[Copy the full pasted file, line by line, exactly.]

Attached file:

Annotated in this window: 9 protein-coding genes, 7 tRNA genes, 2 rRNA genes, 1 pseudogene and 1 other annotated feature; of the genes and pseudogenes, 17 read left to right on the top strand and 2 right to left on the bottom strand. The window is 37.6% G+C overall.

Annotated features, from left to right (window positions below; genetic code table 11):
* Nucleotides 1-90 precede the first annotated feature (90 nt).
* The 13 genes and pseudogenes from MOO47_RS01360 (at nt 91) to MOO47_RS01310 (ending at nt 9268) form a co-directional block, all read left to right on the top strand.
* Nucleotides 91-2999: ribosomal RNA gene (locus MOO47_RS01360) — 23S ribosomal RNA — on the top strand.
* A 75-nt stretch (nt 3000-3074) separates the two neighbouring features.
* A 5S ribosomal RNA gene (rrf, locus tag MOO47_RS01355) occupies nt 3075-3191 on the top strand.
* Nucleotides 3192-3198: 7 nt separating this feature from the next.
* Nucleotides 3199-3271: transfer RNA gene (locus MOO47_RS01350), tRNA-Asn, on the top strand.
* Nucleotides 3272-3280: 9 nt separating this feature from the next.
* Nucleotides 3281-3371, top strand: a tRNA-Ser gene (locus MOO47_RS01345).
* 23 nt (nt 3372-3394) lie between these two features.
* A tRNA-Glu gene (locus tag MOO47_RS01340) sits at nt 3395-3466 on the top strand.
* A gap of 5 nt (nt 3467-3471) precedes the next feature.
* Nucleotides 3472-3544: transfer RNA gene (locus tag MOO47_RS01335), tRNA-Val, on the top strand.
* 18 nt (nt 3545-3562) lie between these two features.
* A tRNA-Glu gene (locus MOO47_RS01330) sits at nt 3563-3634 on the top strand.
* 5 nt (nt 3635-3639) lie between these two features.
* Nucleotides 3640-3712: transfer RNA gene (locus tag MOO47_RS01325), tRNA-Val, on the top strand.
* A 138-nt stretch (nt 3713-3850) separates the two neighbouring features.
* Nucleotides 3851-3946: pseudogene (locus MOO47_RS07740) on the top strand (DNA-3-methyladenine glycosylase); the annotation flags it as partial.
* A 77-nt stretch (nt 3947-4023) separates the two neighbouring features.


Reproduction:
Annotated in this window: 9 protein-coding genes, 7 tRNA genes, 2 rRNA genes, 1 pseudogene and 1 other annotated feature; of the genes and pseudogenes, 17 read left to right on the top strand and 2 right to left on the bottom strand. The window is 37.6% G+C overall.

Annotated features, from left to right (window positions below; genetic code table 11):
* Nucleotides 1-90 precede the first annotated feature (90 nt).
* The 13 genes and pseudogenes from MOO47_RS01360 (at nt 91) to MOO47_RS01310 (ending at nt 9268) form a co-directional block, all read left to right on the top strand.
* Nucleotides 91-2999: ribosomal RNA gene (locus MOO47_RS01360) — 23S ribosomal RNA — on the top strand.
* A 75-nt stretch (nt 3000-3074) separates the two neighbouring features.
* A 5S ribosomal RNA gene (rrf, locus tag MOO47_RS01355) occupies nt 3075-3191 on the top strand.
* Nucleotides 3192-3198: 7 nt separating this feature from the next.
* Nucleotides 3199-3271: transfer RNA gene (locus MOO47_RS01350), tRNA-Asn, on the top strand.
* Nucleotides 3272-3280: 9 nt separating this feature from the next.
* Nucleotides 3281-3371, top strand: a tRNA-Ser gene (locus MOO47_RS01345).
* 23 nt (nt 3372-3394) lie between these two features.
* A tRNA-Glu gene (locus tag MOO47_RS01340) sits at nt 3395-3466 on the top strand.
* A gap of 5 nt (nt 3467-3471) precedes the next feature.
* Nucleotides 3472-3544: transfer RNA gene (locus tag MOO47_RS01335), tRNA-Val, on the top strand.
* 18 nt (nt 3545-3562) lie between these two features.
* A tRNA-Glu gene (locus MOO47_RS01330) sits at nt 3563-3634 on the top strand.
* 5 nt (nt 3635-3639) lie between these two features.
* Nucleotides 3640-3712: transfer RNA gene (locus tag MOO47_RS01325), tRNA-Val, on the top strand.
* A 138-nt stretch (nt 3713-3850) separates the two neighbouring features.
* Nucleotides 3851-3946: pseudogene (locus MOO47_RS07740) on the top strand (DNA-3-methyladenine glycosylase); the annotation flags it as partial.
* A 77-nt stretch (nt 3947-4023) separates the two neighbouring features.